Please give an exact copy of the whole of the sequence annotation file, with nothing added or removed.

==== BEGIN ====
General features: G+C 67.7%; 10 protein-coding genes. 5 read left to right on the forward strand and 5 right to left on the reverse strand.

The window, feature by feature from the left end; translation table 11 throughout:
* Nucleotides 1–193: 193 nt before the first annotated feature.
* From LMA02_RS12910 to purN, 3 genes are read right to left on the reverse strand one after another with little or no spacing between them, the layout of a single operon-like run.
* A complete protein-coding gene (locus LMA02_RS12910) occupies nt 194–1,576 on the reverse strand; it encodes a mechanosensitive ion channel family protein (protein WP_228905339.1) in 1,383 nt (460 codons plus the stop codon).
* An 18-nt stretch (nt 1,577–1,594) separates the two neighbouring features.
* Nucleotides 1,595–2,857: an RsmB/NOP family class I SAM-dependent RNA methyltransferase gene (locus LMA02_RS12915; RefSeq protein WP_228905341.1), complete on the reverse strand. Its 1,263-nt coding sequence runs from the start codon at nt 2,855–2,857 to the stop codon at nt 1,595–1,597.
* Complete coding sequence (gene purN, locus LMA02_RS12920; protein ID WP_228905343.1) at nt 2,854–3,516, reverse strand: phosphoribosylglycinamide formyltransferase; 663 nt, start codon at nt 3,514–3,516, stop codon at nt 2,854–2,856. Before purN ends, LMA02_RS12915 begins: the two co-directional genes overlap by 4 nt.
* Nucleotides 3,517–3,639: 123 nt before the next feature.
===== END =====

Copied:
General features: G+C 67.7%; 10 protein-coding genes. 5 read left to right on the forward strand and 5 right to left on the reverse strand.

The window, feature by feature from the left end; translation table 11 throughout:
* Nucleotides 1–193: 193 nt before the first annotated feature.
* From LMA02_RS12910 to purN, 3 genes are read right to left on the reverse strand one after another with little or no spacing between them, the layout of a single operon-like run.
* A complete protein-coding gene (locus LMA02_RS12910) occupies nt 194–1,576 on the reverse strand; it encodes a mechanosensitive ion channel family protein (protein WP_228905339.1) in 1,383 nt (460 codons plus the stop codon).
* An 18-nt stretch (nt 1,577–1,594) separates the two neighbouring features.
* Nucleotides 1,595–2,857: an RsmB/NOP family class I SAM-dependent RNA methyltransferase gene (locus LMA02_RS12915; RefSeq protein WP_228905341.1), complete on the reverse strand. Its 1,263-nt coding sequence runs from the start codon at nt 2,855–2,857 to the stop codon at nt 1,595–1,597.
* Complete coding sequence (gene purN, locus LMA02_RS12920; protein ID WP_228905343.1) at nt 2,854–3,516, reverse strand: phosphoribosylglycinamide formyltransferase; 663 nt, start codon at nt 3,514–3,516, stop codon at nt 2,854–2,856. Before purN ends, LMA02_RS12915 begins: the two co-directional genes overlap by 4 nt.
* Nucleotides 3,517–3,639: 123 nt before the next feature.